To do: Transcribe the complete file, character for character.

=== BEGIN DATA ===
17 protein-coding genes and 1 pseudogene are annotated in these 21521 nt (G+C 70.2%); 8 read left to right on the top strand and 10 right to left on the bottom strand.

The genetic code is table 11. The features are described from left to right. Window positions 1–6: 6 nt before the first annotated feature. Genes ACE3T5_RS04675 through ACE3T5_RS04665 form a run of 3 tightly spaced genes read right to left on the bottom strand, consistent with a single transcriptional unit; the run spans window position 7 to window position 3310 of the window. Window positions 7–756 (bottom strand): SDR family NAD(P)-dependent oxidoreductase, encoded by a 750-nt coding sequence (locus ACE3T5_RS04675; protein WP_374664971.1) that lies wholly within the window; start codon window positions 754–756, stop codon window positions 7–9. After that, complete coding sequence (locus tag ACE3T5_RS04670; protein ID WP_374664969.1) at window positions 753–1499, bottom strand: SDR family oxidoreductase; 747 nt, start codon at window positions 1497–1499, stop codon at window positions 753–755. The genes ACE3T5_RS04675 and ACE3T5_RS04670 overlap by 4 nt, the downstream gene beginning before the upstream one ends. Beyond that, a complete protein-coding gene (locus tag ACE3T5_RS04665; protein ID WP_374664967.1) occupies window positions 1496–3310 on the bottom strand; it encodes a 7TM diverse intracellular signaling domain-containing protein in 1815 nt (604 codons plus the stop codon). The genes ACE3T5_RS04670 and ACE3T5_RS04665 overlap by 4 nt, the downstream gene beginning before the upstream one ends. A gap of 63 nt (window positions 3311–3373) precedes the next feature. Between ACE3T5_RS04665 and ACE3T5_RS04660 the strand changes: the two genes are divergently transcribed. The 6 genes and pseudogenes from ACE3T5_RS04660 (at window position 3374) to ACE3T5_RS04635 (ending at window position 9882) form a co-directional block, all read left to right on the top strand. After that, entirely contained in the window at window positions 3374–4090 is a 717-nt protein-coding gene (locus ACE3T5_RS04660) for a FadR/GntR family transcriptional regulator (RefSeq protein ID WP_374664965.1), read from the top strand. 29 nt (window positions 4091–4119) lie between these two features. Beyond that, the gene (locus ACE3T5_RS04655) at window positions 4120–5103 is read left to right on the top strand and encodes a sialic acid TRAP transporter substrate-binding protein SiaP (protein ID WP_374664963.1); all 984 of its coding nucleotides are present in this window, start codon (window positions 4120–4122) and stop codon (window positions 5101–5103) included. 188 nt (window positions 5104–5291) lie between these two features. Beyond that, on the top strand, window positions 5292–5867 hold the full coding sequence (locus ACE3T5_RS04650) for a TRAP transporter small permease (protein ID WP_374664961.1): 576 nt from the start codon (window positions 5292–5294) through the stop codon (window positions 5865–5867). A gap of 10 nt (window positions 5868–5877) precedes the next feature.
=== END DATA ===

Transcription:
17 protein-coding genes and 1 pseudogene are annotated in these 21521 nt (G+C 70.2%); 8 read left to right on the top strand and 10 right to left on the bottom strand.

The genetic code is table 11. The features are described from left to right. Window positions 1–6: 6 nt before the first annotated feature. Genes ACE3T5_RS04675 through ACE3T5_RS04665 form a run of 3 tightly spaced genes read right to left on the bottom strand, consistent with a single transcriptional unit; the run spans window position 7 to window position 3310 of the window. Window positions 7–756 (bottom strand): SDR family NAD(P)-dependent oxidoreductase, encoded by a 750-nt coding sequence (locus ACE3T5_RS04675; protein WP_374664971.1) that lies wholly within the window; start codon window positions 754–756, stop codon window positions 7–9. After that, complete coding sequence (locus tag ACE3T5_RS04670; protein ID WP_374664969.1) at window positions 753–1499, bottom strand: SDR family oxidoreductase; 747 nt, start codon at window positions 1497–1499, stop codon at window positions 753–755. The genes ACE3T5_RS04675 and ACE3T5_RS04670 overlap by 4 nt, the downstream gene beginning before the upstream one ends. Beyond that, a complete protein-coding gene (locus tag ACE3T5_RS04665; protein ID WP_374664967.1) occupies window positions 1496–3310 on the bottom strand; it encodes a 7TM diverse intracellular signaling domain-containing protein in 1815 nt (604 codons plus the stop codon). The genes ACE3T5_RS04670 and ACE3T5_RS04665 overlap by 4 nt, the downstream gene beginning before the upstream one ends. A gap of 63 nt (window positions 3311–3373) precedes the next feature. Between ACE3T5_RS04665 and ACE3T5_RS04660 the strand changes: the two genes are divergently transcribed. The 6 genes and pseudogenes from ACE3T5_RS04660 (at window position 3374) to ACE3T5_RS04635 (ending at window position 9882) form a co-directional block, all read left to right on the top strand. After that, entirely contained in the window at window positions 3374–4090 is a 717-nt protein-coding gene (locus ACE3T5_RS04660) for a FadR/GntR family transcriptional regulator (RefSeq protein ID WP_374664965.1), read from the top strand. 29 nt (window positions 4091–4119) lie between these two features. Beyond that, the gene (locus ACE3T5_RS04655) at window positions 4120–5103 is read left to right on the top strand and encodes a sialic acid TRAP transporter substrate-binding protein SiaP (protein ID WP_374664963.1); all 984 of its coding nucleotides are present in this window, start codon (window positions 4120–4122) and stop codon (window positions 5101–5103) included. 188 nt (window positions 5104–5291) lie between these two features. Beyond that, on the top strand, window positions 5292–5867 hold the full coding sequence (locus ACE3T5_RS04650) for a TRAP transporter small permease (protein ID WP_374664961.1): 576 nt from the start codon (window positions 5292–5294) through the stop codon (window positions 5865–5867). A gap of 10 nt (window positions 5868–5877) precedes the next feature.